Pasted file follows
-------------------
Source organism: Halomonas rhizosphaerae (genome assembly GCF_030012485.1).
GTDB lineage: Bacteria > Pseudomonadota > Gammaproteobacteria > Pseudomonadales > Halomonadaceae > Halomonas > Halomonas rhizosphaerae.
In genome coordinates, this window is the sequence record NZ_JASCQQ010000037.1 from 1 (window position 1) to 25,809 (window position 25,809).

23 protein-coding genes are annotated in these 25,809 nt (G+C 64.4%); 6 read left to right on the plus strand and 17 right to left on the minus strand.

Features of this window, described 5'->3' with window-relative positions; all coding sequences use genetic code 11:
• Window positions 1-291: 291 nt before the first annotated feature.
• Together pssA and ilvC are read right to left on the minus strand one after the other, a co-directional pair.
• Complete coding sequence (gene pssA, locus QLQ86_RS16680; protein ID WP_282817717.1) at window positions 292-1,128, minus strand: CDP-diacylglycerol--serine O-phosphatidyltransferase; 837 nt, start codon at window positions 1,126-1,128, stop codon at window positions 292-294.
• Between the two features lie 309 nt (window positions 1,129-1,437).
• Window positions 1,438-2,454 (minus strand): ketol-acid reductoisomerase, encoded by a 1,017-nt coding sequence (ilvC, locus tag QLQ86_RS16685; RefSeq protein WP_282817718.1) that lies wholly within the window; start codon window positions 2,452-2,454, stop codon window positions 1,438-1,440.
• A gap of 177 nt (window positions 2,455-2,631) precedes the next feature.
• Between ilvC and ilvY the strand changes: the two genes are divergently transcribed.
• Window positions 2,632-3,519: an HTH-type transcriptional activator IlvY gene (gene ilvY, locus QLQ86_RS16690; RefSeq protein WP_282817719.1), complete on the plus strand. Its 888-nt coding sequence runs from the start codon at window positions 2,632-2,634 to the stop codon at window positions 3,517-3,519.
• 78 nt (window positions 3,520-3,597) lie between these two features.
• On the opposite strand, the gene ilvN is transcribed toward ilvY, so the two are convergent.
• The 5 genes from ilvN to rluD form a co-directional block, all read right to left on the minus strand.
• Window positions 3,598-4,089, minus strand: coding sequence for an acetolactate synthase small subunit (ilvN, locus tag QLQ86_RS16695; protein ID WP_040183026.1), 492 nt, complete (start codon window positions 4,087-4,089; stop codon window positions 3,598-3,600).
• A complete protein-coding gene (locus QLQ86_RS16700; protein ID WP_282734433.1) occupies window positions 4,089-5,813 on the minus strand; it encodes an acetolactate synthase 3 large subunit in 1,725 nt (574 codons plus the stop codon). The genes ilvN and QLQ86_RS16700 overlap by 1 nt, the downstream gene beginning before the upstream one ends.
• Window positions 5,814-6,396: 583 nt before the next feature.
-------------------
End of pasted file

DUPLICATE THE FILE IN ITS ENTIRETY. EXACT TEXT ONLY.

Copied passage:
Source organism: Halomonas rhizosphaerae (genome assembly GCF_030012485.1).
GTDB lineage: Bacteria > Pseudomonadota > Gammaproteobacteria > Pseudomonadales > Halomonadaceae > Halomonas > Halomonas rhizosphaerae.
In genome coordinates, this window is the sequence record NZ_JASCQQ010000037.1 from 1 (window position 1) to 25,809 (window position 25,809).

23 protein-coding genes are annotated in these 25,809 nt (G+C 64.4%); 6 read left to right on the plus strand and 17 right to left on the minus strand.

Features of this window, described 5'->3' with window-relative positions; all coding sequences use genetic code 11:
• Window positions 1-291: 291 nt before the first annotated feature.
• Together pssA and ilvC are read right to left on the minus strand one after the other, a co-directional pair.
• Complete coding sequence (gene pssA, locus QLQ86_RS16680; protein ID WP_282817717.1) at window positions 292-1,128, minus strand: CDP-diacylglycerol--serine O-phosphatidyltransferase; 837 nt, start codon at window positions 1,126-1,128, stop codon at window positions 292-294.
• Between the two features lie 309 nt (window positions 1,129-1,437).
• Window positions 1,438-2,454 (minus strand): ketol-acid reductoisomerase, encoded by a 1,017-nt coding sequence (ilvC, locus tag QLQ86_RS16685; RefSeq protein WP_282817718.1) that lies wholly within the window; start codon window positions 2,452-2,454, stop codon window positions 1,438-1,440.
• A gap of 177 nt (window positions 2,455-2,631) precedes the next feature.
• Between ilvC and ilvY the strand changes: the two genes are divergently transcribed.
• Window positions 2,632-3,519: an HTH-type transcriptional activator IlvY gene (gene ilvY, locus QLQ86_RS16690; RefSeq protein WP_282817719.1), complete on the plus strand. Its 888-nt coding sequence runs from the start codon at window positions 2,632-2,634 to the stop codon at window positions 3,517-3,519.
• 78 nt (window positions 3,520-3,597) lie between these two features.
• On the opposite strand, the gene ilvN is transcribed toward ilvY, so the two are convergent.
• The 5 genes from ilvN to rluD form a co-directional block, all read right to left on the minus strand.
• Window positions 3,598-4,089, minus strand: coding sequence for an acetolactate synthase small subunit (ilvN, locus tag QLQ86_RS16695; protein ID WP_040183026.1), 492 nt, complete (start codon window positions 4,087-4,089; stop codon window positions 3,598-3,600).
• A complete protein-coding gene (locus QLQ86_RS16700; protein ID WP_282734433.1) occupies window positions 4,089-5,813 on the minus strand; it encodes an acetolactate synthase 3 large subunit in 1,725 nt (574 codons plus the stop codon). The genes ilvN and QLQ86_RS16700 overlap by 1 nt, the downstream gene beginning before the upstream one ends.
• Window positions 5,814-6,396: 583 nt before the next feature.